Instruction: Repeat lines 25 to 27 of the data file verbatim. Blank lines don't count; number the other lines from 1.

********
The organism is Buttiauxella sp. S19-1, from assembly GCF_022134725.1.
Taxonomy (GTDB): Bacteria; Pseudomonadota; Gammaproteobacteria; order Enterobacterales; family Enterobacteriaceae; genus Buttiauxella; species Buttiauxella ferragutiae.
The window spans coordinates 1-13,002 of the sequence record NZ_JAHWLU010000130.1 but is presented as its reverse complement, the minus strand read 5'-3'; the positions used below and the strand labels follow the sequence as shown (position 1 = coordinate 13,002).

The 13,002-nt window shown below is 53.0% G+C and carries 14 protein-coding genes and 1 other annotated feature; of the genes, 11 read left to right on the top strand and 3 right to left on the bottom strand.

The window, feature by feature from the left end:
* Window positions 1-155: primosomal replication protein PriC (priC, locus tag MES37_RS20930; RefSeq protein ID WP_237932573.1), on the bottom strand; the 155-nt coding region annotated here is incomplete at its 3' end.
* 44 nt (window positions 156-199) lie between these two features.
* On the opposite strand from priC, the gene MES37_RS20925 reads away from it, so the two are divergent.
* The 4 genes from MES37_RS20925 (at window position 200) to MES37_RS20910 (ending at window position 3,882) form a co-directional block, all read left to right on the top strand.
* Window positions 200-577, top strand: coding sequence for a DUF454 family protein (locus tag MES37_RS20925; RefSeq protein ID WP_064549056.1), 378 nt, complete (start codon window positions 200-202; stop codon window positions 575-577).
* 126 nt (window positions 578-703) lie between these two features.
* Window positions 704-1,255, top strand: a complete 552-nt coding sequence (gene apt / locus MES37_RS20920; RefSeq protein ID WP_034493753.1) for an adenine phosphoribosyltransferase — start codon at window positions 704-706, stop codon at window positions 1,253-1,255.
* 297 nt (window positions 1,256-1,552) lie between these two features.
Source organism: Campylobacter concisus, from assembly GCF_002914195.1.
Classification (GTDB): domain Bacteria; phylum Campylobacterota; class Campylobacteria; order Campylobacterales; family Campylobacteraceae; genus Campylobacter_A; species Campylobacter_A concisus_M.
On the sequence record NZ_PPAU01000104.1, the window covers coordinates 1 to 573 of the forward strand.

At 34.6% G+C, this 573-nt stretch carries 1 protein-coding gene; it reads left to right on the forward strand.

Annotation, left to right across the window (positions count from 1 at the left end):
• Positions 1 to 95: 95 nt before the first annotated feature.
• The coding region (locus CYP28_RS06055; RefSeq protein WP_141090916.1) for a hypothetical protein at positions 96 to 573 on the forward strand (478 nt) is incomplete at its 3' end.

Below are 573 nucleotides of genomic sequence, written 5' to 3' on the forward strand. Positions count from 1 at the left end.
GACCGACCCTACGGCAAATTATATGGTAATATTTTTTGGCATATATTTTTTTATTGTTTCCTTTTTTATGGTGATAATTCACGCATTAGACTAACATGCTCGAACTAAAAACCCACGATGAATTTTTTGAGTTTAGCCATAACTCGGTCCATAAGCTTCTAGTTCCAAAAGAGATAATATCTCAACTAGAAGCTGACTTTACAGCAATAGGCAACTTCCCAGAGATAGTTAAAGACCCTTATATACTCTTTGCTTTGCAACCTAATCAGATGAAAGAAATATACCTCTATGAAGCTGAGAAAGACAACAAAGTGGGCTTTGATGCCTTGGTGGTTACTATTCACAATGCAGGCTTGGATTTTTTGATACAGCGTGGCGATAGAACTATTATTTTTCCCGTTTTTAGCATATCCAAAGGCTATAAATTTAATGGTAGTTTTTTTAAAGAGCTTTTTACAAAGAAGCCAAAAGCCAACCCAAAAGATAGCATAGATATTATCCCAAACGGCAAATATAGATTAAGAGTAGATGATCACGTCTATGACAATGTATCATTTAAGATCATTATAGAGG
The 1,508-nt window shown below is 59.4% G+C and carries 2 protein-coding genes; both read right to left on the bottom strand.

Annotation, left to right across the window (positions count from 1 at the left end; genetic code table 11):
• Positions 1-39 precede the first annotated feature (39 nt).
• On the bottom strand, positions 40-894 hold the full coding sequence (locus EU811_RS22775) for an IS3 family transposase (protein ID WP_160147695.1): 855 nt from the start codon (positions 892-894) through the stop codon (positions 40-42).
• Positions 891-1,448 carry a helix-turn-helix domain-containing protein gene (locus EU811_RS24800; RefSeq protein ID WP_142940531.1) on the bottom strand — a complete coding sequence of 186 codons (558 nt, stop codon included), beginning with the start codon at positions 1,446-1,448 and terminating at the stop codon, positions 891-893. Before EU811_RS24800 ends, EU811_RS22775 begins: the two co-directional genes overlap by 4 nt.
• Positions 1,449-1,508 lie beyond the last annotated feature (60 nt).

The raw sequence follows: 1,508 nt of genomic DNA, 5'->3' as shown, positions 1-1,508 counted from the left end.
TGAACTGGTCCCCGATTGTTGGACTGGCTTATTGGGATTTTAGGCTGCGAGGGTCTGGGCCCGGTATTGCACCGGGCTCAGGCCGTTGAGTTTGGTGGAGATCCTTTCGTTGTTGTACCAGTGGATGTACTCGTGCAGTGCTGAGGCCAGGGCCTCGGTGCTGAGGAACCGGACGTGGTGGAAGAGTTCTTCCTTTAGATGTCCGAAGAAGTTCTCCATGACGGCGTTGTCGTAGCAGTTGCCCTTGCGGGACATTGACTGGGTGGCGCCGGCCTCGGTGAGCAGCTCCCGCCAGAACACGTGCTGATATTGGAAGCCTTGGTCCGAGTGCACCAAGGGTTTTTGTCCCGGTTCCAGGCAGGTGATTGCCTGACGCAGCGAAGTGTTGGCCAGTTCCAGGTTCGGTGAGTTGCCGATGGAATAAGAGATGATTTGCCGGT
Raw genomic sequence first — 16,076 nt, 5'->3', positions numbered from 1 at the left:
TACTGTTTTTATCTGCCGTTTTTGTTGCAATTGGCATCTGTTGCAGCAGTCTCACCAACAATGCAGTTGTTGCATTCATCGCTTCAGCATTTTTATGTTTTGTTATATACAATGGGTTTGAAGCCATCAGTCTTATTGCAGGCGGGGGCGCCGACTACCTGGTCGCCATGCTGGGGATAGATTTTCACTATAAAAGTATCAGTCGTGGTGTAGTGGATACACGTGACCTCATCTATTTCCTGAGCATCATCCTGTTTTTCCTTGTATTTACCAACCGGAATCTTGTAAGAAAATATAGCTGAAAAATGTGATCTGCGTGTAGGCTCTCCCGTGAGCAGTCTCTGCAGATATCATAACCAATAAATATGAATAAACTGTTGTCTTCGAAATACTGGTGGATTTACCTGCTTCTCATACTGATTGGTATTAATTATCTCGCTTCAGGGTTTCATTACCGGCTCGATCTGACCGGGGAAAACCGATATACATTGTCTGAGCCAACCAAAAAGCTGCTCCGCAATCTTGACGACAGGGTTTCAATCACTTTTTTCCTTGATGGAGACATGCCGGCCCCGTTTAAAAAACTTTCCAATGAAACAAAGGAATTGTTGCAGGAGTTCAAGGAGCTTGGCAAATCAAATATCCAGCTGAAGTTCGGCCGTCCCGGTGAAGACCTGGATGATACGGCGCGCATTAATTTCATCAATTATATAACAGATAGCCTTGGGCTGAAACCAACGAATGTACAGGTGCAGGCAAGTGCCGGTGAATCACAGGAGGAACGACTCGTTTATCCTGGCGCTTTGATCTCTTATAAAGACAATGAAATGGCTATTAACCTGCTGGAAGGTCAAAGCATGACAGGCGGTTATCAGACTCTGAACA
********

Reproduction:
• Positions 1-39 precede the first annotated feature (39 nt).
• On the bottom strand, positions 40-894 hold the full coding sequence (locus EU811_RS22775) for an IS3 family transposase (protein ID WP_160147695.1): 855 nt from the start codon (positions 892-894) through the stop codon (positions 40-42).
• Positions 891-1,448 carry a helix-turn-helix domain-containing protein gene (locus EU811_RS24800; RefSeq protein ID WP_142940531.1) on the bottom strand — a complete coding sequence of 186 codons (558 nt, stop codon included), beginning with the start codon at positions 1,446-1,448 and terminating at the stop codon, positions 891-893. Before EU811_RS24800 ends, EU811_RS22775 begins: the two co-directional genes overlap by 4 nt.